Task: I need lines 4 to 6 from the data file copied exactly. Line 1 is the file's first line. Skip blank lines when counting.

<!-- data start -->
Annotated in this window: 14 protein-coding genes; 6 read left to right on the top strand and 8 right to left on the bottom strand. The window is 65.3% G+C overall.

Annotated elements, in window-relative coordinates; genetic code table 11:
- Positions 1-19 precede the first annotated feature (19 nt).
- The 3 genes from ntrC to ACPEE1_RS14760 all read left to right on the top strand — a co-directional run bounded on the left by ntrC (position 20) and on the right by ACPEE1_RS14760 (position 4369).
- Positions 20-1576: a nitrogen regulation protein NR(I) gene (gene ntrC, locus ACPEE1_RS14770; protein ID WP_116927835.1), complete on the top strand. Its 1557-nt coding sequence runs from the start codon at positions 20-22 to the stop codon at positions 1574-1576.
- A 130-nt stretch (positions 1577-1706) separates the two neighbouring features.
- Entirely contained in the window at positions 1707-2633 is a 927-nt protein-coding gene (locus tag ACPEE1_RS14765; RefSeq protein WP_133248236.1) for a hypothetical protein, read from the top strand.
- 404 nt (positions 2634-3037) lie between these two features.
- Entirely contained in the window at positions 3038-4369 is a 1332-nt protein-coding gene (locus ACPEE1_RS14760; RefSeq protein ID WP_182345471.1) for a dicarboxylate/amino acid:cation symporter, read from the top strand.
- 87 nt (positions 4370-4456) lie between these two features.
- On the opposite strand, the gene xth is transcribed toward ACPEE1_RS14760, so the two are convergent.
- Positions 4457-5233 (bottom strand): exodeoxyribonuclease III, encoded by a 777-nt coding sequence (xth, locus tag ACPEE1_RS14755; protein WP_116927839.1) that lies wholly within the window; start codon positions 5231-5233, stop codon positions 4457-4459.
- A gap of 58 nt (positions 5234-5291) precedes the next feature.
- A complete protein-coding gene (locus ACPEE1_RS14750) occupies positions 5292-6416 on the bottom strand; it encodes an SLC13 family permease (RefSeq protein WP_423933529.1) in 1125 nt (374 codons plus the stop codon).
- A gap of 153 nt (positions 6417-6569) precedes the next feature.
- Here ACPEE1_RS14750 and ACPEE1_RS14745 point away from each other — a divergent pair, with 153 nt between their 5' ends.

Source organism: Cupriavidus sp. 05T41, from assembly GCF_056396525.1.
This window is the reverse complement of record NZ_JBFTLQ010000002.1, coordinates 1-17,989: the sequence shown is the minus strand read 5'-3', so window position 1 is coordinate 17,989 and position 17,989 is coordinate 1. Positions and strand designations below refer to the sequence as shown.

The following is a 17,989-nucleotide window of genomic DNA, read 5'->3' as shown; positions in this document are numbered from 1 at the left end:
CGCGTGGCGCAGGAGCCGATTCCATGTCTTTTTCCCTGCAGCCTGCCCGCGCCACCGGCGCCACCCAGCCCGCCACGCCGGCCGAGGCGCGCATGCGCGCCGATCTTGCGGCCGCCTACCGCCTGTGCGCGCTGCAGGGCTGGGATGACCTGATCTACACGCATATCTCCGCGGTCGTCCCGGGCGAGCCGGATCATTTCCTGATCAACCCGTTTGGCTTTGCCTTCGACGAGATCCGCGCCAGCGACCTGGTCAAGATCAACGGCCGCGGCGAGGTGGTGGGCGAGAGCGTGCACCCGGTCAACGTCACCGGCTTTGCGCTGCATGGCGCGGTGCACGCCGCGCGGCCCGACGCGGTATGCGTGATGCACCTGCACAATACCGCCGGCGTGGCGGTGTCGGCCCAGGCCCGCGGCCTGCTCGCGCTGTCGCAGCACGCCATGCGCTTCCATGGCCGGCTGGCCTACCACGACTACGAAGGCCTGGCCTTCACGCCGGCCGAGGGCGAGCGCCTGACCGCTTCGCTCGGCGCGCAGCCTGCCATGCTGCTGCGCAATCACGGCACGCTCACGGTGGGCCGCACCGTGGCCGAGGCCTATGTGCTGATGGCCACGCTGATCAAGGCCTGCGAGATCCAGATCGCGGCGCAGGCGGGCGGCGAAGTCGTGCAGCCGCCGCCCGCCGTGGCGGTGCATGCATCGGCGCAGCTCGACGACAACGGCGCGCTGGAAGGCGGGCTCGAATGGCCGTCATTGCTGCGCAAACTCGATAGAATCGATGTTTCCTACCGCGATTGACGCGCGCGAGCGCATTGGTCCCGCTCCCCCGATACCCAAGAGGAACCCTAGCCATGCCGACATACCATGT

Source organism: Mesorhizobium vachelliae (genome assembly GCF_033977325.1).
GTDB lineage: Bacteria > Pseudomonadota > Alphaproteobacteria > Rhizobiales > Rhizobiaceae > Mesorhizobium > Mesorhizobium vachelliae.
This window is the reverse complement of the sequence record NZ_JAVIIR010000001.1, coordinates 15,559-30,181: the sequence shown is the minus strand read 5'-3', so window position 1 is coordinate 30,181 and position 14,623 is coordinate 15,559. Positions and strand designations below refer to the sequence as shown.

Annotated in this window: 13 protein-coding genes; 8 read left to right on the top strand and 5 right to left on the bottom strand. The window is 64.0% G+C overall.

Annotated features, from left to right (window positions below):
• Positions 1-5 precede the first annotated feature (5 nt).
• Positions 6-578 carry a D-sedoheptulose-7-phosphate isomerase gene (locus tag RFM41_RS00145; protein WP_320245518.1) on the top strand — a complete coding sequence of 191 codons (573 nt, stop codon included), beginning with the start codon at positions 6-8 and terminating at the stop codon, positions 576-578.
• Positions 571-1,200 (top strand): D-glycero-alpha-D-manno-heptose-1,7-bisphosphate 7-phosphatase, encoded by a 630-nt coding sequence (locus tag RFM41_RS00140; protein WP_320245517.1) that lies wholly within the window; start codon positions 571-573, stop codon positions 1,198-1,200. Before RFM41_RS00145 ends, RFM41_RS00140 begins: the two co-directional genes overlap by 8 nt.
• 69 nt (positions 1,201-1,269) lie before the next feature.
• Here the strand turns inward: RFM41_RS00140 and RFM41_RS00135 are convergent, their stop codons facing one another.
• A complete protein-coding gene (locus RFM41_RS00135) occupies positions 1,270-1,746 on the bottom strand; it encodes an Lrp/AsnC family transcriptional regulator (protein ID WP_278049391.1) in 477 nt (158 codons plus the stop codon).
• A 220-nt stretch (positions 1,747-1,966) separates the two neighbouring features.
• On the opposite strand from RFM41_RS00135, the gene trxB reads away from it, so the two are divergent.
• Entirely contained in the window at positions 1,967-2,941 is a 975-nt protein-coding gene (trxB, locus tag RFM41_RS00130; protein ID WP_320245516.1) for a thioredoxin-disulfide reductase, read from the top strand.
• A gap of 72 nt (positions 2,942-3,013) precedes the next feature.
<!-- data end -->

- The 3 genes from ntrC to ACPEE1_RS14760 all read left to right on the top strand — a co-directional run bounded on the left by ntrC (position 20) and on the right by ACPEE1_RS14760 (position 4369).
- Positions 20-1576: a nitrogen regulation protein NR(I) gene (gene ntrC, locus ACPEE1_RS14770; protein ID WP_116927835.1), complete on the top strand. Its 1557-nt coding sequence runs from the start codon at positions 20-22 to the stop codon at positions 1574-1576.
- A 130-nt stretch (positions 1577-1706) separates the two neighbouring features.